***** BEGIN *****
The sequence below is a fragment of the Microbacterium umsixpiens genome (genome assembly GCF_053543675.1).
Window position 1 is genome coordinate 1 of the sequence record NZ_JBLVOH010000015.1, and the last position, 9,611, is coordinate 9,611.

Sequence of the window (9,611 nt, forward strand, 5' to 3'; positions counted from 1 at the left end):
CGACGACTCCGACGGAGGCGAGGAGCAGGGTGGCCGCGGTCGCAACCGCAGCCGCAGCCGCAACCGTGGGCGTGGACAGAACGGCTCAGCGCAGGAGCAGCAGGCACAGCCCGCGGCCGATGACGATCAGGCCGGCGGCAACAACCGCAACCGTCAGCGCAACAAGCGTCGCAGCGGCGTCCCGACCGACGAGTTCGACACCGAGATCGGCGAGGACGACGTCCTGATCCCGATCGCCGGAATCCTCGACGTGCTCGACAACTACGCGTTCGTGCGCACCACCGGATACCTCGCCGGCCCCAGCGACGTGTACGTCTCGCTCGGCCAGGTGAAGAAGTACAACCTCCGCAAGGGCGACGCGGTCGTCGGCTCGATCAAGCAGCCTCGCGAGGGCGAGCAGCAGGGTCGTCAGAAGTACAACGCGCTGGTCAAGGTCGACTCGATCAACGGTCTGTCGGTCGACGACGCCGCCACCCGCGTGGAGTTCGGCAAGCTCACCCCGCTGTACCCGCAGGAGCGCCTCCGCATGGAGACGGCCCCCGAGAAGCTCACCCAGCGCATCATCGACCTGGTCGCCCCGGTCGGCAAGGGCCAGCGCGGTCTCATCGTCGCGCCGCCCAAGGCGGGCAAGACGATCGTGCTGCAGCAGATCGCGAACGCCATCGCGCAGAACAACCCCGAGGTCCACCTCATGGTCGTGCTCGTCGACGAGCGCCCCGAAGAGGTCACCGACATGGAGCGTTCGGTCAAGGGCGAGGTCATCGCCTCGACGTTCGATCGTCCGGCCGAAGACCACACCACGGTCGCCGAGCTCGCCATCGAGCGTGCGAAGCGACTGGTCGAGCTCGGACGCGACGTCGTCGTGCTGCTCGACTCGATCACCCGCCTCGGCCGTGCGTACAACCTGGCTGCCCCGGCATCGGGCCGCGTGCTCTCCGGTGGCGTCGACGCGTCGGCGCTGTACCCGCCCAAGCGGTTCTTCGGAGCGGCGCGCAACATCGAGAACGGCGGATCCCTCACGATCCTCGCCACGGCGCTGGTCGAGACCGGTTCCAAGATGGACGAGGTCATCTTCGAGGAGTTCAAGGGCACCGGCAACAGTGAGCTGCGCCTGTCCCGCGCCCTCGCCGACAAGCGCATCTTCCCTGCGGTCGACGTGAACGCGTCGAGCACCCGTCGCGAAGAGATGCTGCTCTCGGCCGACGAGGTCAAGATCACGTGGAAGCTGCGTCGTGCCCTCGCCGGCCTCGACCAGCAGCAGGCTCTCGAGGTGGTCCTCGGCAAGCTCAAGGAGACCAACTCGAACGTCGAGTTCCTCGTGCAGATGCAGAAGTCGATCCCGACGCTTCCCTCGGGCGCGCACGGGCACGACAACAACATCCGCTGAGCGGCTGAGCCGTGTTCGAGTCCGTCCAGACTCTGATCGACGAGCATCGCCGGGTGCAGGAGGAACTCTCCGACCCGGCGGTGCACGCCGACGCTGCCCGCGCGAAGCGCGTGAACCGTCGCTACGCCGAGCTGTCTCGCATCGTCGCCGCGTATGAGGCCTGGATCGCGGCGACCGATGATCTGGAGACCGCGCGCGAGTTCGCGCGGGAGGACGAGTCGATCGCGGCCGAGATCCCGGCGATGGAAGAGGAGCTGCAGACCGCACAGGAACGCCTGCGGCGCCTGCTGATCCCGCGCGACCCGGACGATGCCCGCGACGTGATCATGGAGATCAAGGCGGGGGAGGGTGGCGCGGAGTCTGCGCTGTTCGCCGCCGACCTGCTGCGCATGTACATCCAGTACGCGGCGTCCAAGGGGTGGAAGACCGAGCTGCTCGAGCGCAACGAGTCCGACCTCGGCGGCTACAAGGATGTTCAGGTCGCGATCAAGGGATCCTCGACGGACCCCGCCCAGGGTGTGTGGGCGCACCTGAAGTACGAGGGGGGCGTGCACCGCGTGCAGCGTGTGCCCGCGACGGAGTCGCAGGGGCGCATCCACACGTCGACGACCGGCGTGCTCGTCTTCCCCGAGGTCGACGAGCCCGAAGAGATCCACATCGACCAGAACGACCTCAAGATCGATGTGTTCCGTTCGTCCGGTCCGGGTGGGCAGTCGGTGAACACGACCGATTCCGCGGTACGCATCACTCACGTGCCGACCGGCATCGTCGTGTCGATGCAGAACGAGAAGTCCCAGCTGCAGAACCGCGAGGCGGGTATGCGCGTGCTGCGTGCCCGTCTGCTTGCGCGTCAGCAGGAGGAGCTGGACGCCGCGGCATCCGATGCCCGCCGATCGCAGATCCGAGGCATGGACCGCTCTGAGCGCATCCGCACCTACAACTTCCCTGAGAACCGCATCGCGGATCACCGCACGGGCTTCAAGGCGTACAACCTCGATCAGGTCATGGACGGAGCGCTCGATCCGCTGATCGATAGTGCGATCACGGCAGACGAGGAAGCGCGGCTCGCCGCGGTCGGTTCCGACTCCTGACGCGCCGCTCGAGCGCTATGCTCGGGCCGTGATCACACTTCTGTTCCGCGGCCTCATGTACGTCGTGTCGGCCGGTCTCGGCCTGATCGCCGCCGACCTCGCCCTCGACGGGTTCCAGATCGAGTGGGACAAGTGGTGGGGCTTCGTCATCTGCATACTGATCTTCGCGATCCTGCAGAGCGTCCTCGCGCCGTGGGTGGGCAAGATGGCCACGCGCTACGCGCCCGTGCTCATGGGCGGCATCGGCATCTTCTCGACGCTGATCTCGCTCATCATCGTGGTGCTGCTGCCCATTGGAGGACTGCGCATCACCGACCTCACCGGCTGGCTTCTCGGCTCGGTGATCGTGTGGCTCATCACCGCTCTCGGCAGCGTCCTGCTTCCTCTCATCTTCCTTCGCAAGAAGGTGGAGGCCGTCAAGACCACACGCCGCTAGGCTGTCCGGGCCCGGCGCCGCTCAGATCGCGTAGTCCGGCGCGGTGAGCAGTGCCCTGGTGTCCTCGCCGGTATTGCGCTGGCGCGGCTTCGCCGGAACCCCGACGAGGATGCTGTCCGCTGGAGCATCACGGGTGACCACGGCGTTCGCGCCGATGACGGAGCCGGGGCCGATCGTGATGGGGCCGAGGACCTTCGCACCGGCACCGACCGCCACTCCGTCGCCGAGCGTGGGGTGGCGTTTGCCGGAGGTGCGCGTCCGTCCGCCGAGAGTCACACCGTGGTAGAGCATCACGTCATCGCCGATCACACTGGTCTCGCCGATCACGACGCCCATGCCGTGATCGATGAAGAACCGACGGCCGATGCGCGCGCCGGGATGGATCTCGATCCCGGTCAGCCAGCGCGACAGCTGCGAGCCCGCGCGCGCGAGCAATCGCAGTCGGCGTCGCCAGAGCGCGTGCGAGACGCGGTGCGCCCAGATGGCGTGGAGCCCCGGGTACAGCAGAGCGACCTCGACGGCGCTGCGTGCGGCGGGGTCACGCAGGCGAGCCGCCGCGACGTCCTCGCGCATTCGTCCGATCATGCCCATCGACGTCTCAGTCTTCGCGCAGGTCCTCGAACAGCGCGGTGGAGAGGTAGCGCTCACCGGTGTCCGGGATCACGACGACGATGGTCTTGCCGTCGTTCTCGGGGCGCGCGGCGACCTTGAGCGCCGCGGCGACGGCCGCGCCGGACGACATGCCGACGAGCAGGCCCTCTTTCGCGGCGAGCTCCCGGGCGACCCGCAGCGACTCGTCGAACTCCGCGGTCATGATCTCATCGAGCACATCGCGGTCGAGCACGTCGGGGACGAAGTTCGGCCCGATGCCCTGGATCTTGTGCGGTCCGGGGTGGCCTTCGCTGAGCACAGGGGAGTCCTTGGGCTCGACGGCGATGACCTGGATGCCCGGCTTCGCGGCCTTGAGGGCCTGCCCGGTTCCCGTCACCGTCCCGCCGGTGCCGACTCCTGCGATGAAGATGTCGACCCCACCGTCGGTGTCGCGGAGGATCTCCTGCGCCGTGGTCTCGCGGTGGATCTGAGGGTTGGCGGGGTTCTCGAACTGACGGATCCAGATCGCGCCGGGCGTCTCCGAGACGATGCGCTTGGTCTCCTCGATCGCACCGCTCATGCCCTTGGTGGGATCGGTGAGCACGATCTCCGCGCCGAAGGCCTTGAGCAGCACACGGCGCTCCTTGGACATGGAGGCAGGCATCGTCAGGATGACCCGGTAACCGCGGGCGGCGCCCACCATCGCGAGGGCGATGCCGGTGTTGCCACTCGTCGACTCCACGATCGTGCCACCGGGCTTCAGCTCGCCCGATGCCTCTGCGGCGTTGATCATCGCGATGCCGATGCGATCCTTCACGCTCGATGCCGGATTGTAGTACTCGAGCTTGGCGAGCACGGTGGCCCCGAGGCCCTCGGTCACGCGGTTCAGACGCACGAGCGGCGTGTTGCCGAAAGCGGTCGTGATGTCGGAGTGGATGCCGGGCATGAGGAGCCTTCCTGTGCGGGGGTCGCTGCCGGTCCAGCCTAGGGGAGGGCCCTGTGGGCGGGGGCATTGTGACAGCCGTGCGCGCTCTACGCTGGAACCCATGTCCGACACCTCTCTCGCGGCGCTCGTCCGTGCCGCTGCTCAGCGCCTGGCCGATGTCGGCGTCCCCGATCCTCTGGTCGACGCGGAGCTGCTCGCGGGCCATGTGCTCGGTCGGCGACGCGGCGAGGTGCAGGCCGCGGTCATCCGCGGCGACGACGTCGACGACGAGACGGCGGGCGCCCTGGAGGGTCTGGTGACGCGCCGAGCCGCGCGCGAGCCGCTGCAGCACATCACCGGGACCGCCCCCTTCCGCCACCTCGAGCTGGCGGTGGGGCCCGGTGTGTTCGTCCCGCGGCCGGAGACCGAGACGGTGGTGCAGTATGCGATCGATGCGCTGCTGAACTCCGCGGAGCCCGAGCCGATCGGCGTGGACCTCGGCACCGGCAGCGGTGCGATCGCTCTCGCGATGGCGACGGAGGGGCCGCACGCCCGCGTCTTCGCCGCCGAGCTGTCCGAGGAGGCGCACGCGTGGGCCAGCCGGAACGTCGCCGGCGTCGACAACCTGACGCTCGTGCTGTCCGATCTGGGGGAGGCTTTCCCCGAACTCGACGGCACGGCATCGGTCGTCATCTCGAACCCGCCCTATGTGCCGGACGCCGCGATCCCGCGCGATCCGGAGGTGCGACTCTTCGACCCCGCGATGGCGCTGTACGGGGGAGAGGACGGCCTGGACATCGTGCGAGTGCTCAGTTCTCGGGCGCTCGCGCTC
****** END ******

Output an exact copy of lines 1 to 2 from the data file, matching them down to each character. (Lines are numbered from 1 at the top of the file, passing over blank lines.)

The sequence below is a fragment of the Microbacterium umsixpiens genome (genome assembly GCF_053543675.1).
Window position 1 is genome coordinate 1 of the sequence record NZ_JBLVOH010000015.1, and the last position, 9,611, is coordinate 9,611.